Coton Orchard is the largest Traditional Orchard in Cambridgeshire and the eighth largest in the country. Orchards such as this are hotspots for biodiversity, and so classed as Priority Habitats.
Undisturbed by ploughing or pesticides for more than a century, and with a mix of fruit trees, meadow, hedgerows, wild scrub and copse, this vestige of the county’s orchard heritage is home to a rich community of flora and fauna. We await the findings of the GCP's ecological survey, but we know that there are several Red List species, and that the hedgerows are foraged by at least eight species of bat, including rare Barbastelles and Narthusius Pipistrelles.
The off-road scheme would lay a 30-metre width of tarmac and concrete right across the site, and remove the section that contains the 100-year old bramleys. These are the 'veterans', whose decaying wood is alive with fungi and invertebrates, and sustains food chains found only in association with old fruit trees.
Already a vital refuge for many species, Coton Orchard has started a programme of restoration and management which will maintain and enhance its value – both as a productive, traditional orchard and as a wildlife site
“the extent of these [traditional orchards], crucial to the preservation of wildlife populations, has dramatically withdrawn, leaving many as isolated postage stamps within a sterile wider world. When an ecosystem collapes, the fragments that remain are often too small or scattered to save; to remain intelligible to the wildlife that inhaibited them”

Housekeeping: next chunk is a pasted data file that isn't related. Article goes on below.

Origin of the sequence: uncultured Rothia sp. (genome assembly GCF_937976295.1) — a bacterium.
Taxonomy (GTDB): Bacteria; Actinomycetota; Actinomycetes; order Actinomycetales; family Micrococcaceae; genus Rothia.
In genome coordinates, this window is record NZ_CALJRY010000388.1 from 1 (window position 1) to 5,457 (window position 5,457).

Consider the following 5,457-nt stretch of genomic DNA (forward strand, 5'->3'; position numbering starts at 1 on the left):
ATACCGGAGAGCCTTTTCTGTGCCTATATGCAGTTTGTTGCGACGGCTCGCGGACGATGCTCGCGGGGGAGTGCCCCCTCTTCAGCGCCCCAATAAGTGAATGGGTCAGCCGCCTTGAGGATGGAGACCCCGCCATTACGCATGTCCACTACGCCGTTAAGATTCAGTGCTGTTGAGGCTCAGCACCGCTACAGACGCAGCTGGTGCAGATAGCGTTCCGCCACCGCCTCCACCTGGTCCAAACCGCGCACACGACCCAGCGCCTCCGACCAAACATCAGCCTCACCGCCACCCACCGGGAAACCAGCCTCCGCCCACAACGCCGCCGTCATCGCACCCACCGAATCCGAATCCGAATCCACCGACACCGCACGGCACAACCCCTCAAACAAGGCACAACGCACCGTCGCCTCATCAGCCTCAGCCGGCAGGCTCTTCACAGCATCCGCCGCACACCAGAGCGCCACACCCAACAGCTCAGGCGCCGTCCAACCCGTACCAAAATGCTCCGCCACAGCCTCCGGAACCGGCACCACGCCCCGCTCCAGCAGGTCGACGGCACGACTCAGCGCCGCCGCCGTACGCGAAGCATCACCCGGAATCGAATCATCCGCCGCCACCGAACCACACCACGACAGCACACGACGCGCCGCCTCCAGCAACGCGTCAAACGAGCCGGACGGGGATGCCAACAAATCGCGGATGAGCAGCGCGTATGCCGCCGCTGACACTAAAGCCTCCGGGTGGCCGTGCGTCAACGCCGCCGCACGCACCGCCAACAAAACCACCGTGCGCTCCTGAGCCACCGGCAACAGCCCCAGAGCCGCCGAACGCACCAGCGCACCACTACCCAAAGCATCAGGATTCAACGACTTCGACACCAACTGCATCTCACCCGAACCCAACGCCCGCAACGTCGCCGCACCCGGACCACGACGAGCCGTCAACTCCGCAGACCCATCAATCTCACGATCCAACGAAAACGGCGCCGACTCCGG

Benedict Macdonald and Nick Gates, Orchard
The GCP claims that they will be able to provide a Biodiversity Net Gain (BNG) of 10–20% through various planting schemes, on- and off-site. But the threatened destruction will far exceed the footprint of the busway, and no amount of new planting will be able to compensate or mitigate the loss of this rich, complex ecosystem . Moreover, the fact that there is a viable (and far less expensive) alternative to this off-road scheme means that any BNG calculation is necessarily invalid.
Cambridgeshire is the most nature-depleted county in the UK. The destruction of Coton Orchard is a loss it can ill-afford.